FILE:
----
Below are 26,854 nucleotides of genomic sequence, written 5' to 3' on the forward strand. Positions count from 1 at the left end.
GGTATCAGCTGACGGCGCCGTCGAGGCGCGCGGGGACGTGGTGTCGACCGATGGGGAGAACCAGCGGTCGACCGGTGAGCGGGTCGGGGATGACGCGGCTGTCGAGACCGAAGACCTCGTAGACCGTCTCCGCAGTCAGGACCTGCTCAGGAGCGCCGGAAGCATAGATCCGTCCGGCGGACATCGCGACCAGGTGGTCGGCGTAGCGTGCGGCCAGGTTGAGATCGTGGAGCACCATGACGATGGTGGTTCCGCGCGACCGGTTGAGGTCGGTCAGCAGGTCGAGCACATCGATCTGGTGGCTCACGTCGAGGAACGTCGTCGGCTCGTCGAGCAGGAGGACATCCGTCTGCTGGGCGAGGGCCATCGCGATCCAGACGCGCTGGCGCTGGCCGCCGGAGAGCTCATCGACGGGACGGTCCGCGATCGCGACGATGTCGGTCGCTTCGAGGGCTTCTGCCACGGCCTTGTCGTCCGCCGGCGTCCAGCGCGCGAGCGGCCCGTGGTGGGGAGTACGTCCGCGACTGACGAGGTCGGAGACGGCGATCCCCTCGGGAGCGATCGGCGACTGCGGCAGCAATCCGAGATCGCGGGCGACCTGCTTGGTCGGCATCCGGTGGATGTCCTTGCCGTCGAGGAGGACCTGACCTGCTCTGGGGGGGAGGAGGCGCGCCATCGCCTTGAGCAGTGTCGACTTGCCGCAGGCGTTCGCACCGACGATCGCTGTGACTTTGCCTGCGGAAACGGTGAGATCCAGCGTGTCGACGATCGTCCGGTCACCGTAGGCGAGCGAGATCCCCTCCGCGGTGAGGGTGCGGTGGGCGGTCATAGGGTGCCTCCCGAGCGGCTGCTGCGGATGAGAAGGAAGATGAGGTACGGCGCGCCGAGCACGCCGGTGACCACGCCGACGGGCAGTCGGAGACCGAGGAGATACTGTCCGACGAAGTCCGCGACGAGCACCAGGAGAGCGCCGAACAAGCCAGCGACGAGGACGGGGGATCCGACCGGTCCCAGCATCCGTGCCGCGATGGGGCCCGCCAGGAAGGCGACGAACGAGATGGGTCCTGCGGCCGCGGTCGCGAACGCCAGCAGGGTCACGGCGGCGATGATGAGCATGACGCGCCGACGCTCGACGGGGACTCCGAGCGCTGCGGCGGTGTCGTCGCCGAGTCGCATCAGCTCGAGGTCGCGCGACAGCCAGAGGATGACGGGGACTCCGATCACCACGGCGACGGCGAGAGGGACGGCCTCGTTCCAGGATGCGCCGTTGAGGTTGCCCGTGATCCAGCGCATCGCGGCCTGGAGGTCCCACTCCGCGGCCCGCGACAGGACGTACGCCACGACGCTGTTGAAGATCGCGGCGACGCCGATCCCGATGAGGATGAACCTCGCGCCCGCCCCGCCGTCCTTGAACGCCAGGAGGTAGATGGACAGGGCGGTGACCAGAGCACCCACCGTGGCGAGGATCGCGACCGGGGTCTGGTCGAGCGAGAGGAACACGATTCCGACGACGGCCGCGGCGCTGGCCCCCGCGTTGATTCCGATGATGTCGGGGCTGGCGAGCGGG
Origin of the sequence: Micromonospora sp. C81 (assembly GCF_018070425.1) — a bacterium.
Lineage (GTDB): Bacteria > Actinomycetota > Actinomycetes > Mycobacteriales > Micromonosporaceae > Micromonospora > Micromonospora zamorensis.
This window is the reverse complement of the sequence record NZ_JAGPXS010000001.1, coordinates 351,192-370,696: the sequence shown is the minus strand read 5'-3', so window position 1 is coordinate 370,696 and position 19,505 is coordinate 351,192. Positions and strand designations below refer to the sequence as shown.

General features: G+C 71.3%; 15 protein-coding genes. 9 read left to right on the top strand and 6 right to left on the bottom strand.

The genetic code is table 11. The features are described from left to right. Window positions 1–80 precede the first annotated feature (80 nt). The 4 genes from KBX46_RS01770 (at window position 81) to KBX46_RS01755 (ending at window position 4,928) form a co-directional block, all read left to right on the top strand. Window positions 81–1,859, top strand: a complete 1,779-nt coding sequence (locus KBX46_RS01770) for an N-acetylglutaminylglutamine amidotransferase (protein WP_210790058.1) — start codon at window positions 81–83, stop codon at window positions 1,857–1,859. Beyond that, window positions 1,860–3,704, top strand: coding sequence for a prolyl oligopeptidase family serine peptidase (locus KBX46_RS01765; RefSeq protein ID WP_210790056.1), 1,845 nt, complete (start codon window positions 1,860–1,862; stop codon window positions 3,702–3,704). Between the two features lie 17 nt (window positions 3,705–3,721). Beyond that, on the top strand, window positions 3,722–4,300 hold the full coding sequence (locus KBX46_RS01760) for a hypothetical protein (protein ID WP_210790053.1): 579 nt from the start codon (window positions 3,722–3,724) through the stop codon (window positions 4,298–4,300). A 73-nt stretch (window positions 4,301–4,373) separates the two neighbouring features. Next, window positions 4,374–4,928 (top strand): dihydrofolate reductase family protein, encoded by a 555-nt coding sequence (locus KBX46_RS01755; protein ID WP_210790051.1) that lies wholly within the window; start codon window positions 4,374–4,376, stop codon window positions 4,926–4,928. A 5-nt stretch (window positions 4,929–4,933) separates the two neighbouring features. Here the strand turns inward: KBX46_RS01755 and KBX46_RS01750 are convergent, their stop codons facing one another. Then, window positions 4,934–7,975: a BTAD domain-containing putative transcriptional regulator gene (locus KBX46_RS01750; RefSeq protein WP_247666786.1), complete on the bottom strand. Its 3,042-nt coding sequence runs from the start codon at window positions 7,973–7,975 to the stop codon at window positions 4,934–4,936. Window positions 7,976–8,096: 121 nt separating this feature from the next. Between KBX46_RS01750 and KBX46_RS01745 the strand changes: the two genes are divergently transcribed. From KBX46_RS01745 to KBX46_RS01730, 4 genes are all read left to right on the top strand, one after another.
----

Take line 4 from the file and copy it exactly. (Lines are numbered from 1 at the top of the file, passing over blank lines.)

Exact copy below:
Lineage (GTDB): Bacteria > Actinomycetota > Actinomycetes > Mycobacteriales > Micromonosporaceae > Micromonospora > Micromonospora zamorensis.